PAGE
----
The person who I have dealt with and did me right is Bill Smith Custom Records. There are a few things you must have ready to send him to get started:
- Art work for the middle of the 7", 10" or 12" itself. When you get in touch with the record manufacturer of your choice, they will most likely tell you what size it should be.
- At least half the money of the total cost. Different companies have different policies, so it will vary.
- A code for them to identify the record by. This code will be scratched into the vinyl on the part where the record ends. They will let you know how they want it. This is so they can keep track of your shit and which side is which.
- The DAT. Obviously, you must make sure to specify which songs go on which side. 6 1/2 minutes a side is usually the maximum amount.
I would suggest you order the minimum amount of pressings possible because the first pressing will be close to two times the amount it costs for a second pressing. Let me clarify. When you get a record made, they have to master it and make what they call plates. The plates are what the vinyl is made from. The next pressing (if you get that lucky) will be very cheap because all you have to pay for is the vinyl, so you can get colored vinyl and neat shit like that for pretty cheap. I would also like to suggest you let Bill Smith or whoever else you choose take care of everything (mastering, stickers on the vinyl, etc.). There will be a service charge, but it's worth it. You see, when companies have an account with a certain mastering person or art work person, that account comes first. Your stuff comes last.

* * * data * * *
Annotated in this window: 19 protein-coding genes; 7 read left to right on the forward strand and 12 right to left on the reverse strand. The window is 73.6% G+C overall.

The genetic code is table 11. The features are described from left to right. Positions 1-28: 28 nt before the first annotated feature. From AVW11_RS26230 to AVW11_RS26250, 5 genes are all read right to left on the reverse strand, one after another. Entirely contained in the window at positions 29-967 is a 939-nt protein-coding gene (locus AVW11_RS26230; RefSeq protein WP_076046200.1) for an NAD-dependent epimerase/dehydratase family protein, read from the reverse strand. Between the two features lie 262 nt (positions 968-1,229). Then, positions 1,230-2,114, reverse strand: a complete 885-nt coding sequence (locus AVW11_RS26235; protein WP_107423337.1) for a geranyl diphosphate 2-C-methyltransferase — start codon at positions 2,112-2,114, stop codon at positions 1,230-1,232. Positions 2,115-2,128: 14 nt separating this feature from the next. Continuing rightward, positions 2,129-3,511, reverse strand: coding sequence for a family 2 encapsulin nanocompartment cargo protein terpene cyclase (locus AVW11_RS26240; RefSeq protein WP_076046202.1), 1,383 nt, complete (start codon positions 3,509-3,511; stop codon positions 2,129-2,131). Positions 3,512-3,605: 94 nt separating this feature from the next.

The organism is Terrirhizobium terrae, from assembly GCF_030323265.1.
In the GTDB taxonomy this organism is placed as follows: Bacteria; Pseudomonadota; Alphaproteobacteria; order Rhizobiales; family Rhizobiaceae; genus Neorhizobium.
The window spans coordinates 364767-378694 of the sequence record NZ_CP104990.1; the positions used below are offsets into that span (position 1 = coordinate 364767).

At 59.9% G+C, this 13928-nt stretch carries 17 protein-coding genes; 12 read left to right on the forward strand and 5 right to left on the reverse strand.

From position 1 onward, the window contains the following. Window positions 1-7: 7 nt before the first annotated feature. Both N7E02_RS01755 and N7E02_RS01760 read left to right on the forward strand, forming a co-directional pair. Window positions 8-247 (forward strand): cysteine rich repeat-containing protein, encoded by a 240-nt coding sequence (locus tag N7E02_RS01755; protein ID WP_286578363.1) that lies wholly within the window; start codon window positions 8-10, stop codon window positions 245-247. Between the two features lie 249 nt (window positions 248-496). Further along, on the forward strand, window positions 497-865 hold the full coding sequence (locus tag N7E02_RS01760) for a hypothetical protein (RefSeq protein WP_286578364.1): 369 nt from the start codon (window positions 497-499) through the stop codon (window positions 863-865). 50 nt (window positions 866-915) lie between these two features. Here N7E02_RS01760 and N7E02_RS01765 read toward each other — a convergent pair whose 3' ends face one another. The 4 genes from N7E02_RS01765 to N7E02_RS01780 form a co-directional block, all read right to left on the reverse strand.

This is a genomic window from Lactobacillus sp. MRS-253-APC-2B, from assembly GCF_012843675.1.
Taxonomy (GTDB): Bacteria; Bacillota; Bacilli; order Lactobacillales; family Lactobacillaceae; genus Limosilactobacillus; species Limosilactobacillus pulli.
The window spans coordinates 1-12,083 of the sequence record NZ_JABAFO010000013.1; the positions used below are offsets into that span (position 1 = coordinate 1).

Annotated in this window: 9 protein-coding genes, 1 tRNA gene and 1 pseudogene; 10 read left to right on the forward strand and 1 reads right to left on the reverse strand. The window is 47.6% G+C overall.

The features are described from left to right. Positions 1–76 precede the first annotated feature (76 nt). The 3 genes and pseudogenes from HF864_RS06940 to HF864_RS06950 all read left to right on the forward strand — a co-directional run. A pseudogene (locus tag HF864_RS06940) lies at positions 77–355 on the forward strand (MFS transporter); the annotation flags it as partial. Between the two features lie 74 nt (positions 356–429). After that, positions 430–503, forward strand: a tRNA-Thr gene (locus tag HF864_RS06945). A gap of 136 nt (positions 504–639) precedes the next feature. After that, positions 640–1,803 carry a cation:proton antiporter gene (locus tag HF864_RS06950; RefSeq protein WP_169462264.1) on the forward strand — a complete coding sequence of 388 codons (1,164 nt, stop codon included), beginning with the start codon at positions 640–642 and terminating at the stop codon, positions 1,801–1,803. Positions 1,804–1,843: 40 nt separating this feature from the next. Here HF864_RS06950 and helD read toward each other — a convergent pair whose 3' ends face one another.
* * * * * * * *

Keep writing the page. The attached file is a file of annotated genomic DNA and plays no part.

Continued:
Fuck the old shit, you want CDs. Fine. It's understandable. They sell more than most other formats (to a general crowd), they get far more radio play, they are cheaper and easier to send through the mail and they are cheaper than vinyl. That's right folks, why CDs sell for more than vinyl is another corporate scam. Why the indie world follows this trend beats the hell out of me. The place I went was Optimax in Pomona, CA. I don't know if I would go there again. They are very cheap, but they send their stuff to Taiwan. I don't have anything against Taiwan, but more likely than not, the CDs are made in a Taiwanese plant that is owned by Americans, meaning you can have American products made at a very low cost. I'm not into supporting that type of exploitation in any way. I surely would have gone elsewhere if I had known the CDs were being made in Taiwan. Anyhow, this place is about 95 cents a CD. That includes a one-color printing of the text on each CD. If you want them to insert all the booklets, shrink-wrap them and what not, it costs more. Without recording costs, my band's CD came out to about $1.10 each. Remember, UPS costs money. Usually, the minimum order will be 1,000 CDs.